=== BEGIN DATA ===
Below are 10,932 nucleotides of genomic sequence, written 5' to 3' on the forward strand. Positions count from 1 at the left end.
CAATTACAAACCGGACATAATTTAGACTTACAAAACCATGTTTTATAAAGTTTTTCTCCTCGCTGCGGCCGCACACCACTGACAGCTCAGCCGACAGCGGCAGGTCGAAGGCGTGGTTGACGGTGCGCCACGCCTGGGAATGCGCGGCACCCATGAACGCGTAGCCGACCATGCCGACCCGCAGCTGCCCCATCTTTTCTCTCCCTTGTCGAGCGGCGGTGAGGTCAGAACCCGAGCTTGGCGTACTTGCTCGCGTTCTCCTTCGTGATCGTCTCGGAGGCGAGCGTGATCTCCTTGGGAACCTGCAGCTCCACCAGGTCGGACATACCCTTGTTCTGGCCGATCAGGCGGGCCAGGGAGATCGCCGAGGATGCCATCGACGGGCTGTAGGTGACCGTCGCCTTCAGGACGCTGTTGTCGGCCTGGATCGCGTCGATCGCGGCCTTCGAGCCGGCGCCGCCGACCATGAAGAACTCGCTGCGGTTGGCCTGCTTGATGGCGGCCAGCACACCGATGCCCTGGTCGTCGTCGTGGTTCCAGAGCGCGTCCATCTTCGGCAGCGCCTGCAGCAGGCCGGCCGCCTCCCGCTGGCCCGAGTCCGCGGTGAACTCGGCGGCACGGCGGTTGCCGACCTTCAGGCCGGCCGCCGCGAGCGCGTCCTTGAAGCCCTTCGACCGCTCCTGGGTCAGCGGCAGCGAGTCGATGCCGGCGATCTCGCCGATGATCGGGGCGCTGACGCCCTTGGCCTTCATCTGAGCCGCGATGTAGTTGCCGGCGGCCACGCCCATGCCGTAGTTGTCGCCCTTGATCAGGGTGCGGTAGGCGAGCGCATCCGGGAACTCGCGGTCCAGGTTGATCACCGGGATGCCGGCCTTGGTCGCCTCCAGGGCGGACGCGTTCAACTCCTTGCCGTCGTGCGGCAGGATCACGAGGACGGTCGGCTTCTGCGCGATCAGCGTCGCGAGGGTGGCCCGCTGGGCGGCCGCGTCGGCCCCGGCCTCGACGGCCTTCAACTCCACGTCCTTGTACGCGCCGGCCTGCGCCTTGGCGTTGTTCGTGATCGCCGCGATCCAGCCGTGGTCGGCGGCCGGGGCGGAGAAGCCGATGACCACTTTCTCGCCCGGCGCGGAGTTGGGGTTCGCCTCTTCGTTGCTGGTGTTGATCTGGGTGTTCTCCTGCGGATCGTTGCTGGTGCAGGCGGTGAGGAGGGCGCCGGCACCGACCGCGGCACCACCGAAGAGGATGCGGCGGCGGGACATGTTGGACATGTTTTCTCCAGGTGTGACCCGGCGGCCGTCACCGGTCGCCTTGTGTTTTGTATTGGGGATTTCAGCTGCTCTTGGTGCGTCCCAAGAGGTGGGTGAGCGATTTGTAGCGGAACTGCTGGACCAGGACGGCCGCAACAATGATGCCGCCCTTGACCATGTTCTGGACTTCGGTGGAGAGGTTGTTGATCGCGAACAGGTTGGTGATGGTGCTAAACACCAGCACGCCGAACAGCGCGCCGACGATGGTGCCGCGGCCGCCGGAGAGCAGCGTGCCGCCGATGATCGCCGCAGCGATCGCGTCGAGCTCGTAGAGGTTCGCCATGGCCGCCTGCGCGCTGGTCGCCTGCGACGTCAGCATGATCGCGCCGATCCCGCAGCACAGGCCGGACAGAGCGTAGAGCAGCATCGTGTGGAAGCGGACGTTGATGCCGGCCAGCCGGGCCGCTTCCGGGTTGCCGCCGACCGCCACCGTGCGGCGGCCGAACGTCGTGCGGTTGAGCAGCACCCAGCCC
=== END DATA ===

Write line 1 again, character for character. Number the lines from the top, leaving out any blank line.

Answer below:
Below are 10,932 nucleotides of genomic sequence, written 5' to 3' on the forward strand. Positions count from 1 at the left end.